UNT's 10th annual Mayborn Literary Nonfiction Conference promised to bridge great writing with science. And it delivered. Held in July, the conference drew the best of the best in journalism with the theme "Narratives on the Cutting Edge: Writing About Science, Technology, Medicine and Innovation."
Best-selling author Lawrence Wright, who was awarded the 2007 Pulitzer Prize for General Nonfiction for his book The Looming Tower: Al-Qaeda and the Road to 9/11, inspired the audience with his keynote talk. He offered tips for how to organize, craft and find compelling characters for narratives, comparing writing to dieting.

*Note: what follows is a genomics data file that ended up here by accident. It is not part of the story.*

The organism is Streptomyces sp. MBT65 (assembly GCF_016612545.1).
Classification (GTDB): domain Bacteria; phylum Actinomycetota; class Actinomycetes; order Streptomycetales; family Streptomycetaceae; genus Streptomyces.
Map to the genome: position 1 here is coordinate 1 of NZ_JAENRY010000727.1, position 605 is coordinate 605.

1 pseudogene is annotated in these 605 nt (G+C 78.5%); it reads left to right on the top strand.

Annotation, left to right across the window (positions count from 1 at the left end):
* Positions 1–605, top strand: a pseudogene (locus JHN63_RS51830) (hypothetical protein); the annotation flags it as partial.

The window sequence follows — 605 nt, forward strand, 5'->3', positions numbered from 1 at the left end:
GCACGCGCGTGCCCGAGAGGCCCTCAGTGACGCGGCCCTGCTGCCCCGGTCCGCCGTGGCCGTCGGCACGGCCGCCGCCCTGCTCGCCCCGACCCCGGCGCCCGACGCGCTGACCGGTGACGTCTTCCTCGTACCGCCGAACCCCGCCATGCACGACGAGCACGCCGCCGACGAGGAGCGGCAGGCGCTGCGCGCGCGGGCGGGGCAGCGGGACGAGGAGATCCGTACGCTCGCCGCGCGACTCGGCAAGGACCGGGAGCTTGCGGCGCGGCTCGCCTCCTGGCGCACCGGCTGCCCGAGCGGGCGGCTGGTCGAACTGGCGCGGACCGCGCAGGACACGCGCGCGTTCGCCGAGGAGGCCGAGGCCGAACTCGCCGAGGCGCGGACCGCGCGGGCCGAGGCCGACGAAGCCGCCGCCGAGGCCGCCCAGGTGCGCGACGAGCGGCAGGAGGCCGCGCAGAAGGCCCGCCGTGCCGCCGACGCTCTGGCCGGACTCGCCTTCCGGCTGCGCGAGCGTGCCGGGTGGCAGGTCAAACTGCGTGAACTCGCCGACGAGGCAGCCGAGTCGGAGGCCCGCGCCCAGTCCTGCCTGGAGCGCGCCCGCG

"For most of us, dieting requires persistence, discipline, abstinence, pain, longing, some degree of masochism and an impressive ability to handle frustration. Writing is like that -- at least good writing," he said. "Bad writing is bloated, clumsy, soft and aimless. You don't want to be sitting next to it on an airplane."
Other keynote speakers were David Quammen, who is regarded among America's most respected science writers, and Sheri Fink, a Pulitzer Prize-winning journalist, physician and author of New York Times bestseller Five Days at Memorial: Life and Death in a Storm-Ravaged Hospital.